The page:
Bush Approves $82 Billion in Supplemental Funding
By Donna Miles
American Forces Press Service
WASHINGTON, May. 12, 2005 President Bush signed into law on May 11 legislation that provides $82 billion in supplemental funding, most of it to help cover the cost of operations in Iraq and Afghanistan.
The measure provides $75.9 billion for the Defense Department, including funds for Operations Enduring Freedom and Iraqi Freedom. Also included are additional protections for deployed troops and new benefits for wounded servicemembers and families of those killed in the war.
The funding "supports new benefits for servicemembers who have suffered traumatic injury and for survivors of fallen servicemembers," Bush said after signing the bill.
It also provides additional border-enforcement resources to "strengthen the nation's ability to prevent foreign terrorists from operating in the United States" and supports tsunami-relief activities in the Indian Ocean, the president said.
The Senate passed House Resolution 1268 May 10 and sent it to the president for signature.
Marine Corps Lt. Col. Rose-Ann Lynch, a Pentagon spokeswoman, said the supplemental funding is expected to meet all military requirements for the global war on terror through the end of fiscal 2005.
The package provides $42.6 billion to support requirements in Iraq and Afghanistan and $18.8 billion to ensure the U.S. forces remain well equipped and well structured to fight the global war on terror, according to the White House Office of Management and Budget.
This includes $13.5 billion to repair, refurbish or replace war-torn military equipment, including funds to improve force protection by adding armor to all convoy trucks and buying armored security vehicles, night-vision equipment and helicopter-survivability systems, officials said.
It also includes $5.3 billion to begin implementing plans to restructure the Army and Marine Corps into more flexible, self-sufficient modular units better able to fight the global war on terror.
The supplemental spending package also provides enhanced survivor benefits, with up to $500,000 in lump-sum payments to survivors of servicemembers killed supporting the global war on terror since operations in Afghanistan began in October 2001. This represents a $238,000 increase over the current level, officials noted.
The law also includes a new insurance benefit to provide up to $100,000 for troops who suffer traumatic injuries.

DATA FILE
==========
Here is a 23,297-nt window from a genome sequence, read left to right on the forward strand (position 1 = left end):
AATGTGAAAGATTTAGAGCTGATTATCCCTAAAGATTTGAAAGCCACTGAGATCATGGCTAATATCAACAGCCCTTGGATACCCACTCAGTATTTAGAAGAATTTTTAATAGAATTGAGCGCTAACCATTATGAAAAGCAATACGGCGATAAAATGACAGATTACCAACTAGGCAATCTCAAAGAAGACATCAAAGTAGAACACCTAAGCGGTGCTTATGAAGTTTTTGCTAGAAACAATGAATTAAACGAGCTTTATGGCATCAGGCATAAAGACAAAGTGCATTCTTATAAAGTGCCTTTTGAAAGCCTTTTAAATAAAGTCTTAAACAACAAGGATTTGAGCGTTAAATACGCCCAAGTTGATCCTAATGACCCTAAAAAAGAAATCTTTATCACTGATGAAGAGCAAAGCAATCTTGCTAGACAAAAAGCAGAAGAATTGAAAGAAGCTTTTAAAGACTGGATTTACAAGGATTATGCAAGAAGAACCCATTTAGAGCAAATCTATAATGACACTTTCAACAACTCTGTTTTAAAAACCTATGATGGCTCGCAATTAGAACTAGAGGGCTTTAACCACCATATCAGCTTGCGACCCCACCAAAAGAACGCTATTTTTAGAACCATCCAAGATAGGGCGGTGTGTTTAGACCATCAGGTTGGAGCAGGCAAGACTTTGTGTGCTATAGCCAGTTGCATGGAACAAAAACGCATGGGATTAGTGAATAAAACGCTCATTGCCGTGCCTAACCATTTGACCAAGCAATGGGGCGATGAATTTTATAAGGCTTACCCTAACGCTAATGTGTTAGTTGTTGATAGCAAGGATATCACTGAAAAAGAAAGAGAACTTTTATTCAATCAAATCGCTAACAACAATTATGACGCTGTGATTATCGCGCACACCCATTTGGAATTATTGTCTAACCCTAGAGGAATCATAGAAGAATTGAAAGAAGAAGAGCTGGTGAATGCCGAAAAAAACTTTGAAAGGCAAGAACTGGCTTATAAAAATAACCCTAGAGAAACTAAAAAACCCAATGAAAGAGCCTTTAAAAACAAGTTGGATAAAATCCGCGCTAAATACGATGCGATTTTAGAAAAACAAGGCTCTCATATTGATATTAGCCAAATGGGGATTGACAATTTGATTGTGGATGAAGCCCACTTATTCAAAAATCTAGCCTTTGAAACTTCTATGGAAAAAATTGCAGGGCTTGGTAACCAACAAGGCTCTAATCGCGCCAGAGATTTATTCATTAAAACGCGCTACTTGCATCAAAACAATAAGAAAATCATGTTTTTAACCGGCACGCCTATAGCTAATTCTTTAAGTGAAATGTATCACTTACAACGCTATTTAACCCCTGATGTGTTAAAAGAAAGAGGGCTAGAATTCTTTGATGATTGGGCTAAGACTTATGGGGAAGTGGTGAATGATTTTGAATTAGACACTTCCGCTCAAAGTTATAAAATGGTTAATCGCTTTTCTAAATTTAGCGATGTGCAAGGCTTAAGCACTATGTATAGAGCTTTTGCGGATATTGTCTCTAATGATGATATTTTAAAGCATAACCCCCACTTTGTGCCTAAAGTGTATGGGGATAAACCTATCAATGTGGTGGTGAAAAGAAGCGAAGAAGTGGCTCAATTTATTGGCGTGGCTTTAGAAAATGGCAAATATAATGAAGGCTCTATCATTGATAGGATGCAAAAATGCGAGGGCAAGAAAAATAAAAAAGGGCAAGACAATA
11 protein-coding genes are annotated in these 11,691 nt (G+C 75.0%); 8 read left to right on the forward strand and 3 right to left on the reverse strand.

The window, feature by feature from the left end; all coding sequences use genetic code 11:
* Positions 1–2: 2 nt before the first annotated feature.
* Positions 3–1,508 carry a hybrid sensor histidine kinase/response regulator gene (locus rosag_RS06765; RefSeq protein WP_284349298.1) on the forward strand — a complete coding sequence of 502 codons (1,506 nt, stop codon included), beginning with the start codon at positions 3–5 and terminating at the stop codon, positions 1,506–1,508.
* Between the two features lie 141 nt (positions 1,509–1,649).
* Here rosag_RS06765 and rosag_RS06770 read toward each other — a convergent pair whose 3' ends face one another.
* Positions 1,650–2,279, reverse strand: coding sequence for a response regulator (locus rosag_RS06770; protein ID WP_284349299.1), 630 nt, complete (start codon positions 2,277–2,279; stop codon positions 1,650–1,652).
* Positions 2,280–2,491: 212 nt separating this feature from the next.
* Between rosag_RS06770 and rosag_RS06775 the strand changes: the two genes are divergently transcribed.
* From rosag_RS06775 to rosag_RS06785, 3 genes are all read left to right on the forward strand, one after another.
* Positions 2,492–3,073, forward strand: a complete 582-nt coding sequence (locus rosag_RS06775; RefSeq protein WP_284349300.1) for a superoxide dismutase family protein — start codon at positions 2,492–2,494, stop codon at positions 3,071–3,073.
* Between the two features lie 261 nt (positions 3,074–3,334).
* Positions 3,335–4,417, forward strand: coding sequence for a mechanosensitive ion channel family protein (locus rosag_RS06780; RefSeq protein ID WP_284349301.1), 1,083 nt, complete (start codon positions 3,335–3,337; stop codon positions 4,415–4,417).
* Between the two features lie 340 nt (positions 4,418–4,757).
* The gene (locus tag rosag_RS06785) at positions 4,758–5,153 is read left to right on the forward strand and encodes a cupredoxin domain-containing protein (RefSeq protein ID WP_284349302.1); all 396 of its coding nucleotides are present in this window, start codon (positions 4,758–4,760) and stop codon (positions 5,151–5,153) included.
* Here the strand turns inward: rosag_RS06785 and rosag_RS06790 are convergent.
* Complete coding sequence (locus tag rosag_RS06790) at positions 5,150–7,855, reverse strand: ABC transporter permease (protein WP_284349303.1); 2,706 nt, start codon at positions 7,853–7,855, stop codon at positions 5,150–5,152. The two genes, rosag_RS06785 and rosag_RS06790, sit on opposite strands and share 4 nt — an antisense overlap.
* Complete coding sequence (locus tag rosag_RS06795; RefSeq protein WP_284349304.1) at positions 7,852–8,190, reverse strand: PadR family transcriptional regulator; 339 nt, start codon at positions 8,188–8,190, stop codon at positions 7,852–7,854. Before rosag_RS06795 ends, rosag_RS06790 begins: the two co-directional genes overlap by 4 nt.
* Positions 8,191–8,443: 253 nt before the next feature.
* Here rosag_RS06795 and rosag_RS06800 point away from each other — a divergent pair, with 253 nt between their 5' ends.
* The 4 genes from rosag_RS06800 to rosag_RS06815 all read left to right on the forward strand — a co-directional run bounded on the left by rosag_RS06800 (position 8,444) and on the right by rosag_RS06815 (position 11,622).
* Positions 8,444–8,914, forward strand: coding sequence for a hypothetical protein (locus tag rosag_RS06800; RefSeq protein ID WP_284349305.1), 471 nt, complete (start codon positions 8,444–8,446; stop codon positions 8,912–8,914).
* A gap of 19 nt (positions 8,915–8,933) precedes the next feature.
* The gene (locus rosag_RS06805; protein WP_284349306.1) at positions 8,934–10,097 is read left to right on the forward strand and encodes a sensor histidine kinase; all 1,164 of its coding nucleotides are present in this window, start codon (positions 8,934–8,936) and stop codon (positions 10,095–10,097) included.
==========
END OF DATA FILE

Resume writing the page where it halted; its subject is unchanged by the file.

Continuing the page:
An additional $6.7 billion in funding will accelerate the training of Iraqi and Afghan security forces, including State Department-led training for Afghan law-enforcement agencies. White House officials said this will enable both new governments to begin to assume more responsibility for their security and sovereignty.
Nearly $2 billion will support the U.S. mission in Afghanistan, addressing some of the most critical remaining security and reconstruction needs. This includes $750 million to help combat drug trafficking through a five-part program that includes public information, law enforcement, alternative livelihoods, interdiction and eradication, officials said.
The package provides funding for a permanent U.S. diplomatic presence in Iraq, with $690 million for operations and security for the U.S. Embassy and $592 million for a new, secure facility.
An additional $354 million is provided for the Commander's Emergency Response Program, a successful program that enables U.S. military commanders to assist in small-scale local reconstruction, rehabilitation and recovery initiatives in Iraq and Afghanistan, officials said.
Some $1.7 billion is earmarked for coalition partners, and $230 million is included to provide security assistance to nations with troops fighting alongside U.S. troops in Iraq and Afghanistan.
Also included is $150 million for the United States' multi-year security-assistance commitment to Pakistan and $300 million in economic and security assistance for Jordan. Support for Sudan, Palestine and Ukraine and for international peacekeeping activities also is part of the package.
In announcing the request in January, Bush said it will help the United States maintain two pledges: to provide U.S. troops "whatever they need to protect themselves and complete their mission," and to stand with the Iraqi people and against their terrorist oppressors.
"This supplemental budget request will fulfill important pledges and again makes clear to terrorists that our resolve is firm and we will complete our mission," the president said.